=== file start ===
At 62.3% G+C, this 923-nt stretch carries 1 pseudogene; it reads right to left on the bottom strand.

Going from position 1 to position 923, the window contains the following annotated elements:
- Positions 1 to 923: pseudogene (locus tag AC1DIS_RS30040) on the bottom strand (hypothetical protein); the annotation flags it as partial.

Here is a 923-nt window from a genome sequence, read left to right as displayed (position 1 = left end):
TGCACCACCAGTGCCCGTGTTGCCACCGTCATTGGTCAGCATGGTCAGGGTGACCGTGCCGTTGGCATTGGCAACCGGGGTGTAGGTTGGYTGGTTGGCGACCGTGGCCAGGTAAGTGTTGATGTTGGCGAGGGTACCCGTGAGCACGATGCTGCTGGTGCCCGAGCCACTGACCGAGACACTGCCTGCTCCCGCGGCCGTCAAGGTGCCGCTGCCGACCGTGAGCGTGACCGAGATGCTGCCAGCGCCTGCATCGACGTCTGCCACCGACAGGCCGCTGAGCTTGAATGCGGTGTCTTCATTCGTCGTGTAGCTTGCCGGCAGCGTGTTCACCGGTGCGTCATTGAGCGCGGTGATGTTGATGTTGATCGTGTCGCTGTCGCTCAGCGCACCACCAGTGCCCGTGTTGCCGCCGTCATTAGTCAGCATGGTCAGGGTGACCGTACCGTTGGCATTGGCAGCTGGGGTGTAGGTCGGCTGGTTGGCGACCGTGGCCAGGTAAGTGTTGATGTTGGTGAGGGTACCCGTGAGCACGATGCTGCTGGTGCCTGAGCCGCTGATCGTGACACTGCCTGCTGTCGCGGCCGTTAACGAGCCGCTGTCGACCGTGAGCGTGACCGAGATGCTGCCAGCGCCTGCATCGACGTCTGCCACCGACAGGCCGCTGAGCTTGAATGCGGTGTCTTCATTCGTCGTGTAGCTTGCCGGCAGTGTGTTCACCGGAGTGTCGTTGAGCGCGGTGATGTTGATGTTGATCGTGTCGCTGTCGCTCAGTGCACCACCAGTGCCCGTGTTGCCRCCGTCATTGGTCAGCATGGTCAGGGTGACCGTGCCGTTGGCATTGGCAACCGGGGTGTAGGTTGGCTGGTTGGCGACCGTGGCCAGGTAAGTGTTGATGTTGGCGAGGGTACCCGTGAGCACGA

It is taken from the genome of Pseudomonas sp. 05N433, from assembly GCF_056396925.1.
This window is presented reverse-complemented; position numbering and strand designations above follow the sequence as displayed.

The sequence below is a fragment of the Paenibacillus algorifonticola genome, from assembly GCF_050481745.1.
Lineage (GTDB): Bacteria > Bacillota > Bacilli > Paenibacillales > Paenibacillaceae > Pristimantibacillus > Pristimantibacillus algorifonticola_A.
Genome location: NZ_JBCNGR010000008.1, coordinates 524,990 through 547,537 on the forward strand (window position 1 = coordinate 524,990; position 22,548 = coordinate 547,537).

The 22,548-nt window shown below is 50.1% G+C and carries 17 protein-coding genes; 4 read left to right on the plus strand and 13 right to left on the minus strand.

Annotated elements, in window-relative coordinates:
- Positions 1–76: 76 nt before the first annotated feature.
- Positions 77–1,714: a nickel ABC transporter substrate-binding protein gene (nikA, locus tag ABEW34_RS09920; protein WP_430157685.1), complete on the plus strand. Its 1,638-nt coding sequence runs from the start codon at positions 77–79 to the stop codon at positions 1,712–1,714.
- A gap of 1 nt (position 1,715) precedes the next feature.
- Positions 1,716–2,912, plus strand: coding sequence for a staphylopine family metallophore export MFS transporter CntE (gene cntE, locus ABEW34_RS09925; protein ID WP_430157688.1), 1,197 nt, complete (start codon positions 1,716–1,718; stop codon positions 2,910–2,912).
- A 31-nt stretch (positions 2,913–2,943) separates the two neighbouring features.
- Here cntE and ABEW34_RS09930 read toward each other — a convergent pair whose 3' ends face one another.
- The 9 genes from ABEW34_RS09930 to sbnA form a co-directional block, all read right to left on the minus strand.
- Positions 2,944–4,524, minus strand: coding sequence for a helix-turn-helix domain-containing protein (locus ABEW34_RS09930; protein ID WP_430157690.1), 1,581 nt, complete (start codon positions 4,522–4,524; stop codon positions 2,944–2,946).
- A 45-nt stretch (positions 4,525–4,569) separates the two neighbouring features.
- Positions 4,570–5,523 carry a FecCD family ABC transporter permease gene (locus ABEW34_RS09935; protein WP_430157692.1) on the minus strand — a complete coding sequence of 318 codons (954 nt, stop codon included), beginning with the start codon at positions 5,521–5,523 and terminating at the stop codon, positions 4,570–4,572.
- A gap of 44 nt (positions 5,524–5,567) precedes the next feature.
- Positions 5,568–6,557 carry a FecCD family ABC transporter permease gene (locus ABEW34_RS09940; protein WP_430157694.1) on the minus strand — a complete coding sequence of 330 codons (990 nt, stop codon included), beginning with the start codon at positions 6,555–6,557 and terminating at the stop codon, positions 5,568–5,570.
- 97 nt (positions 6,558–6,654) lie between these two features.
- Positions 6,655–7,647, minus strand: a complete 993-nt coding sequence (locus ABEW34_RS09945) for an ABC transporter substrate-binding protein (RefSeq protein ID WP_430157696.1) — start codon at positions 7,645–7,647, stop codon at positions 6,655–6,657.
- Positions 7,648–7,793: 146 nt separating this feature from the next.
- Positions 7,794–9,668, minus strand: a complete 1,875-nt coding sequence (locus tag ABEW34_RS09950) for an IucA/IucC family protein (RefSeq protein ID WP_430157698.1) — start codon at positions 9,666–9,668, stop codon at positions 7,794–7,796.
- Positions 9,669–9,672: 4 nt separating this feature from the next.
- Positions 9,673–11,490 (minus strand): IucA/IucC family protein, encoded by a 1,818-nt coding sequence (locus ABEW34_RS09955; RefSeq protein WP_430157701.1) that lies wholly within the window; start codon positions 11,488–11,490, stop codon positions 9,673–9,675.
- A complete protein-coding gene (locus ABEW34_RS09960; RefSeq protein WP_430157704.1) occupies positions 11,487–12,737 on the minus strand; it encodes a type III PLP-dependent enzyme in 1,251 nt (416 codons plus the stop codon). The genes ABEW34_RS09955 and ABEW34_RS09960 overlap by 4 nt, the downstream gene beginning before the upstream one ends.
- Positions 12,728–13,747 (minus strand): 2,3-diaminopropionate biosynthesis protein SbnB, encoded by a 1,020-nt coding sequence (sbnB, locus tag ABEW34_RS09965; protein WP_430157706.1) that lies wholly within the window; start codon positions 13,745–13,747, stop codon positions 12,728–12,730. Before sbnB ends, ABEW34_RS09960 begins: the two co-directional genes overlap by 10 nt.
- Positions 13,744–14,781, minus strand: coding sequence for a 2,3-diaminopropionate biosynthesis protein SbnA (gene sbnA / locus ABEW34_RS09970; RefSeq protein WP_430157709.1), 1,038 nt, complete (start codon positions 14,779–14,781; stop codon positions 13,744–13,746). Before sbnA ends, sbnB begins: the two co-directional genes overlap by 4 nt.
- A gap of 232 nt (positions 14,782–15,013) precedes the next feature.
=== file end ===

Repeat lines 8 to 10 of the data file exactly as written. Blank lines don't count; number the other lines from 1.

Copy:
The sequence below is a fragment of the Paenibacillus algorifonticola genome, from assembly GCF_050481745.1.
Lineage (GTDB): Bacteria > Bacillota > Bacilli > Paenibacillales > Paenibacillaceae > Pristimantibacillus > Pristimantibacillus algorifonticola_A.
Genome location: NZ_JBCNGR010000008.1, coordinates 524,990 through 547,537 on the forward strand (window position 1 = coordinate 524,990; position 22,548 = coordinate 547,537).